RAID error email reporting with the 3ware 9550SXU-8L and tw_cli

This is a follow up to my previous post dmraid error reporting by email, this time for a hardware raid controller, this one is the 3ware/AMCC 9550SXU-8L. The concept is exactly the same, the only thing different is the script that checks the raid array status.

We will be using the command line tool tw_cli – which can be downloaded from (now LSI) – go to support and select your product, then download the command line tools zip (which is currently CLI Linux – 10.2 code set). In this example, the tw_cli file has been extracted to / and chmodded 755.

Follow the other post and instead of inserting the other script insert this:

# check raid status and email if not ok
STATUS=`/tw_cli info c0 | grep "RAID"`
OK=`echo "$STATUS" | grep "OK"`
if [ "$STATUS" != "$OK" ]
/tw_cli info c0 | mail -s "RAID ERROR ON `hostname`"

This works for my setup using the 10.2 version of the command line tools. I have 2 separate raid arrays on the card (which is why I queried all lines that have the word “RAID” on them and then check they also have the word “OK” on them). If your card is positioned differently or you have multiple cards you may need to change the command line options.

dmraid error reporting by email

dmraid is a software raid/fakeraid/onboard raid tool.

As far as I can tell, the only error reporting that dmraid does is by hooking into logwatch – which emails me a very long file I don’t often read and I would like to know immediately if my raid array is degraded.

This works for me on CentOS 5.6 with dmraid installed – no guarantees on other flavours/combinations. My dmraid version is dmraid-1.0.0.rc13-63.el5. I haven’t tested the output from other versions of dmraid, but it would be pretty trivial to update the script if they are different (or your path is different).

So what we are going to do is write a simple shell script that checks the array status and emails if there is a problem. Then we run the script every 15 (or whatever) minutes.

The dmraid needs to be run as root, so you might as well su - for the whole of this.

To create the file just vi /, hit i to insert and paste this:

# check raid status and email if not ok
STATUS=`/sbin/dmraid -s | grep "status"`
if [ "$STATUS" != "status : ok" ]
/sbin/dmraid -s | mail -s "RAID ERROR ON `hostname`: $STATUS"

Hit Esc, ZZ to save, then make the file executable:

chmod 755 /

Now add it to cron so that it runs regularly:

crontab -e

…and insert the line (i to insert – Esc, ZZ to save):

00,15,30,45 * * * * /

Voila! dmraid with email error reporting.

PHP Recursive File Copy Function

I couldn’t find a function online that copies folders recursively in PHP and actually works, so I wrote my own:

function recursiveCopy($src, $dest) {
if (is_dir($src)) $dir = opendir($src);
while ($file = readdir($dir)) {
if ($file != '.' && $file != '..') {
if (!is_dir($src.'/'.$file)) copy($src.'/'.$file, $dest.'/'.$file);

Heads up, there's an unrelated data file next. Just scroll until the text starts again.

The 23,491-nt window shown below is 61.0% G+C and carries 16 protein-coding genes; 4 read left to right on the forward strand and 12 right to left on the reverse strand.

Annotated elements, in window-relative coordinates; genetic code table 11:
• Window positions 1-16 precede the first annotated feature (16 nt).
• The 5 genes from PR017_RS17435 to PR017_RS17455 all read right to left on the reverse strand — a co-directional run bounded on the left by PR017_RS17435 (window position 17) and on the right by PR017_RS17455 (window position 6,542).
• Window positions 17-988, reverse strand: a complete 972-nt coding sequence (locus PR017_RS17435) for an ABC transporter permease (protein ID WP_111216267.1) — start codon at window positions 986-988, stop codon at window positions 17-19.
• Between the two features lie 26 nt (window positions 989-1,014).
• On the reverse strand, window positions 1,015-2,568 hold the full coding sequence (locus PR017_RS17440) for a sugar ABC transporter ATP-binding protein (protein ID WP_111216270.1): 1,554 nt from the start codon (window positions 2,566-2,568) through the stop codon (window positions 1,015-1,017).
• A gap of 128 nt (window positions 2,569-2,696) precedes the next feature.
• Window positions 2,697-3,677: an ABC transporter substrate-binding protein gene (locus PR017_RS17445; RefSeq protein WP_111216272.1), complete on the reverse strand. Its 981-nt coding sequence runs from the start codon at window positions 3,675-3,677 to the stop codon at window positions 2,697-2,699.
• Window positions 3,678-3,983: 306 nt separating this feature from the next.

else {
@mkdir($dest.'/'.$file, 0750);
recursiveCopy($src.'/'.$file, $dest.'/'.$file);
} //else
} //if
} //while
} //function

To summarise: if the source is a folder, open it and start reading the files. If the files are not folders, copy them straight to the destination, if they are folders, create a new folder at the destination and then run the function again (within itself) for the new folder.



Javascript (JQuery): Social networking feeds – new Facebook authentication

After my previous post, Javascript (JQuery): Social networking feeds all in one place, Facebook went and added authentication to the feed retrieval. After much head-scratching, this is how to enable the Facebook feed under the new OAuth system.

You need an access token to get to the data, so what we are going to do is create a Facebook App which the user then permits to access their information and that will give us the token we need.

So first you need to create a Facebook App. This is simpler than it sounds, we don’t need to create an App that actually does anything or even exists, we just need it for authentication. So, install the Developer App on Facebook and then go to that App and select Set Up New App. Enter the details of the App and be sure to give it a URL and domain – e.g. as URL and as domain. What you put it doesn’t matter that much.

The new App will have an Application id – a load of numbers. Now, this is the method to get the access token. Log in as the user you want the feed for (I am assuming you are using this to retrieve your own feed) and then go to the page:,offline_access

Replace your App id and URL in the example. What we are doing here is creating an App request to the user to access data, including the feed (read_stream) and to access the data when they are offline (offline_access) with a token that does not expire (ever, if I’m reading the docs correctly, even if they uninstall the App).

Once you have accepted, the script continues to your URL, passing a very long code to it (you can just copy it from the address bar) – copy this code, the part after ?code=

Then we can finally request the access token. As well as the two codes we just used we also need your App Secret from your Facebook App page. Get the secret and then go to the following page:

Obviously replace your App id, URL, App secret and the long code with your variables. The script passes back to you an access token (check the source code if your browser isn’t displaying it).

All you need to do now is add that access token to the feed request (see the previous post for the rest of the scripts):


…replacing the user id of the feed to want to retrieve.